Yesterday, Google’s global certification process for ticket resellers went live.

Under this new system, secondary ticketing platforms must meet a range of criteria before they can access Google’s advertising platforms – for instance, on their own website they must prominently disclose they are a secondary market, and that tickets may be above face value.

Crucially, they must also “be honest” about their business – and not “imply” in their Google advertising that they are a primary ticketing company. 

The aim is that ticket resellers will “radically increase their transparency”.

On the back of research we published in July 2017, highlighting potentially misleading marketing practices by resale sites like Viagogo, StubHub and Get Me In, FanFair Alliance has engaged in detailed conversations with Google about this issue. Practically every consumer victim of secondary ticketing we encounter feels they were misled by the advertising and prominence of ticket resale sites on search engines.

Research we commissioned last year (“Ticked Off”) found that 52% of the UK public considered it difficult to distinguish between authorised primary ticket sellers and unauthorised secondary sites.

On that basis, FanFair unequivocally welcomes the updates to Google’s ad policies. As a result of these changes, we are already witnessing greater clarity in how the largest secondary websites present themselves to users.

However, on the evidence so far, there is room for improvement – and especially in regards to the secondary platforms’ paid advertising on Google.

Quite frankly, these adverts are still far from “honest”.

Companies such as Viagogo, StubHub and Get Me In are still failing to make clear disclosure that they are resale sites, listing resale tickets. They are still dominating the top of search pages.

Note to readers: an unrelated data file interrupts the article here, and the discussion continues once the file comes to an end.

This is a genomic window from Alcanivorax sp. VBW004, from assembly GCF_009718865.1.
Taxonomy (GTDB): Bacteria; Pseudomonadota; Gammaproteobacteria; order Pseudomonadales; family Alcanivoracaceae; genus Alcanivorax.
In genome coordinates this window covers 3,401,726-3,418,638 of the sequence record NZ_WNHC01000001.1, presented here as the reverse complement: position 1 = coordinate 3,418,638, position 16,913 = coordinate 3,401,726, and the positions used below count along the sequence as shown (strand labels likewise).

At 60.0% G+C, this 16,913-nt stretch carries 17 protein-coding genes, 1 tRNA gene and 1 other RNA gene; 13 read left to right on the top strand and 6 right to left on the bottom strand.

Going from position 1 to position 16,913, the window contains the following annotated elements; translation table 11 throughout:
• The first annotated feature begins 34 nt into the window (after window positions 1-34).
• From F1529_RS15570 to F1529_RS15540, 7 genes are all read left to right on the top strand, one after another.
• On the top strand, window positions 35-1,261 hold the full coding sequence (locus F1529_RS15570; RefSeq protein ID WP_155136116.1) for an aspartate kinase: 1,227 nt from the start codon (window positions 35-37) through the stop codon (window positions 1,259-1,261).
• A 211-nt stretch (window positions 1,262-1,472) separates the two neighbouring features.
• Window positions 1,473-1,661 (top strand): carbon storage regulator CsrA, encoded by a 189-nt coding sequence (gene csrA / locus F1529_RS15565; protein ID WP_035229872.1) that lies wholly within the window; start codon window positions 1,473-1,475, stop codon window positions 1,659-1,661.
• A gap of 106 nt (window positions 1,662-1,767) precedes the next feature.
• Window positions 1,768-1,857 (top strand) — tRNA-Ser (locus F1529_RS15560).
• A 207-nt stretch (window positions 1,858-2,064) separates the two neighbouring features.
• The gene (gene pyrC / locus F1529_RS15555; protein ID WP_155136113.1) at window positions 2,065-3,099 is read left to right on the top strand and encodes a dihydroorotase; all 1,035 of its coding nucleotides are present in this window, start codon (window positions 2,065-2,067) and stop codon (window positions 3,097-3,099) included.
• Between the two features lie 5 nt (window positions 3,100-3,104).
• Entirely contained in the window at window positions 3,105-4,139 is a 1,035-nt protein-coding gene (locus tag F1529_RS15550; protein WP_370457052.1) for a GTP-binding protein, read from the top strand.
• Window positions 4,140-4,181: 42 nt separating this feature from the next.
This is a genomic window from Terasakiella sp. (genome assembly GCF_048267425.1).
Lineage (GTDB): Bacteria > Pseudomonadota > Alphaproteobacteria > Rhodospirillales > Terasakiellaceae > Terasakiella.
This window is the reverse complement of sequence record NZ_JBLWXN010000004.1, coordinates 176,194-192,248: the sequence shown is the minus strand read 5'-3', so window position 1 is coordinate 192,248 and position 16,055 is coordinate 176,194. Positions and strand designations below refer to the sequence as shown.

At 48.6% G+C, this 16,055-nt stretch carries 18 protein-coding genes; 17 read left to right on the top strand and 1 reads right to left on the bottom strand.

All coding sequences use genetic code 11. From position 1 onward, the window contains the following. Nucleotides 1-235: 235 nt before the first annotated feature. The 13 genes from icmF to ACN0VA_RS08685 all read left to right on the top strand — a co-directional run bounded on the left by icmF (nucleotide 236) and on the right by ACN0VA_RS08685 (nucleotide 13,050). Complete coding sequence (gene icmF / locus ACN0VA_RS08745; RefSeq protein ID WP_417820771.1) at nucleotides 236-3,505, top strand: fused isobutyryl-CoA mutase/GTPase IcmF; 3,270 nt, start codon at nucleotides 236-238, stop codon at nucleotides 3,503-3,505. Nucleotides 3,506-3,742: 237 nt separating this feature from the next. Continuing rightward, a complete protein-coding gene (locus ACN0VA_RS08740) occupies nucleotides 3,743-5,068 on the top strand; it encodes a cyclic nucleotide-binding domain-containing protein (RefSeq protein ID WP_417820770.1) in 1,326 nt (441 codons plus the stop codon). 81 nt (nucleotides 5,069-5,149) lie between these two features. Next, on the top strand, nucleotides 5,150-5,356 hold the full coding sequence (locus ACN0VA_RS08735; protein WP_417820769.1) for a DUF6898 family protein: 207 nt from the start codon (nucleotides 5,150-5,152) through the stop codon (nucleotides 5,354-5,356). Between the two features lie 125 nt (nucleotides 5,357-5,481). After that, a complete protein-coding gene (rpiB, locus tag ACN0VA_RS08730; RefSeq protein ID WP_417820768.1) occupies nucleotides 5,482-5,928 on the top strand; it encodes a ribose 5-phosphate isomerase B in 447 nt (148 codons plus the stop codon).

As a result, the misleading implication remains that these are authorised primary sellers.

And on top of that, many of their ticket listings are, we believe, in breach of UK consumer law.

To “radically increase their transparency” we need this to change.

In a statement, FanFair Alliance said:

“FanFair welcomes Google’s proactive involvement to bring further transparency to the ticket resale market. The rollout of a global certification system for ticket resellers is a big step forward and already achieving positive impacts, with the largest secondary platforms now providing clearer disclosure on their own websites about the true nature of their business. 

“However, more needs to be done, and especially in one crucial area. 

“In their online advertising, the largest resale sites still fail to make clear that they are secondary platforms, listing secondhand tickets. Given their continued prominence on search pages, the implication remains that these are authorised primary sellers or ‘official sites’. That is simply not the case. Until their ad messaging is amended, we suspect UK ticket buyers will continue to be misled. 

“This is something we look forward to discussing with Google and will urge them to act upon. Unless secondary ticketing sites are forced to ‘be honest’, the full consumer benefits of certification are unlikely to be achieved.”